Art and the Gardener: Fine Painting as Inspiration for Garden Design
Last year, when I was doing some research for a gallery talk on the connection between artists and landscape design at the Cleveland Museum of Art, I purchased a copy of this book written by Gordon Hayward, a prolific author and landscape designer. The dominant theme of this book is that both painting and landscape design are visual arts that depend on the ability to really see. A fascinating fact is that many artists are also gardeners.
Using the principles of art and design (they are the same), painters express on canvas what they see, either actually or imaginatively. Landscape designers need to know what and how to express their client’s goals while adding another dimension, that of time. Hayward believes that studying paintings will help us identify the styles and principles that each epitomizes. He lists and explains each term in ways that are eye openers. He also interprets each painting or photo in this language and it is very helpful to read these analyses while glancing back at the images. Also helpful was the juxtaposition of a painting and then a photo that illustrated the same principles. Then we can go into our own gardens or visualize our designs and evaluate them using the same visual language.
I appreciated his analysis of the impressionist painters of the nineteenth century as being about the fact that light is the subject, showing us how to see in a different way. When these artists painted flowers, we do not necessarily recognize them. More important than their identity was the way in which light reflected on or off of them and the way in which their colors interacted I was fascinated by his analysis of cubism and the landscape designs of James Rose who never used pure geometric shapes but instead, unified interrelated shapes with mostly green plantings.
It would never have occurred to me to relate minimalism to classical or oriental design but Hayward demonstrates that relationship with a Mondrian painting and a landscape design by Anthony Paul, an English designer for the past thirty years. The antithesis of minimalism (paring down to the essentials and little regard for color) is abstract expressionism, defined as raw emotion shown in interrelated free-form shapes of different colors. This school of painting is exemplified by a painting of a contemporary American painter, Emily Mason. It is paired with a photo of garden full of vivid color. I had no idea that there is a school of pattern and decoration, an American art movement of the 1970’s and 1980’s. It is a blend of a structural grid complemented by rich color and texture. Hayward shows both a painting and a garden design by Roger Sandes. I loved both and spent a long time examining the lines, colors, and forms in the garden design.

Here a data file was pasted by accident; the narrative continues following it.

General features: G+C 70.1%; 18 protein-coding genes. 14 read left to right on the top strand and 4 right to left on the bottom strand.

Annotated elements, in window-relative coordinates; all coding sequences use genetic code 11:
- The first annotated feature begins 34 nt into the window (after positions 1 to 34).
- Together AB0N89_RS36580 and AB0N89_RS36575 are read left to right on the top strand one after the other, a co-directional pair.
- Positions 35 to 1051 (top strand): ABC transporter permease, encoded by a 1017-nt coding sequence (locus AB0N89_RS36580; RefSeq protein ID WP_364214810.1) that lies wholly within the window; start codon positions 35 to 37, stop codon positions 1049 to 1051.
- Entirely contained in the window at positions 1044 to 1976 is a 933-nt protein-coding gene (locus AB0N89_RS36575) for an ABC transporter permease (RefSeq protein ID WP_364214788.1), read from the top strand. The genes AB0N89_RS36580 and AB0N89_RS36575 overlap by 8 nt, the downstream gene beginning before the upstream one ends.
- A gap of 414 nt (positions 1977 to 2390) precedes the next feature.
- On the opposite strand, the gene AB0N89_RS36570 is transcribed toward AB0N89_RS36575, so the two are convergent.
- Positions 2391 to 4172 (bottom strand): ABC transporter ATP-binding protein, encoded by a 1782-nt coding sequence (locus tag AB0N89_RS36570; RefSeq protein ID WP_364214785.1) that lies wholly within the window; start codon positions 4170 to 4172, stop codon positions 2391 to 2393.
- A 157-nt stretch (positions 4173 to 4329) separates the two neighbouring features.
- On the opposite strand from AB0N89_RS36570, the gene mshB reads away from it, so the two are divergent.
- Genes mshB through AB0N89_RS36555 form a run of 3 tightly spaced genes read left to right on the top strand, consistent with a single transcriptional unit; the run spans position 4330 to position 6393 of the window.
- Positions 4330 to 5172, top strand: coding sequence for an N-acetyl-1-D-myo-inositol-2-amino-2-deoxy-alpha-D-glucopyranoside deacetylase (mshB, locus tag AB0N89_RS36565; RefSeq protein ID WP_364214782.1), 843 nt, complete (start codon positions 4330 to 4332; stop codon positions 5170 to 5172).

Another set of paintings illustrates the different relationships between house and landscape. Then the author moves on to the process of composition, analogizing the parts of a painting to the parts of a garden. A conversation with an artist who lives in Vermont led Hayward to realize that he and the artist start their designs the same way, with the journey or path that is the way in (to either the painting or the garden).
An interesting chapter discusses the role of trees in the landscape. They provide a vertical element in an otherwise horizontal setting, depth to an otherwise shallow setting, intimacy by enclosing a space, framing and possibly compression of a space, and indicate positive and negative space.
A short but insightful chapter concentrates on color contrast and color harmony. Inspiration comes from many sources and looking at one of the photos gave me an idea for a plant combination I would never have thought of: combining Alstroemeria with Monarda for color echo and contrasting flower shapes. The last but short chapter sums up the thrust of the book in a discourse on the art and gardens of Claude Monet who said, “My garden is my most beautiful masterpiece.”
Art and the Gardener is an education for the eye. As landscape designers, we must do more than look; we must see.
Hayward, Gordon, Art and the Gardener: Fine Painting as Inspiration for Garden Design, Gibbs Smith, Salt Lake City, 2008, $40 (out of print – only available from online sources at much lower price).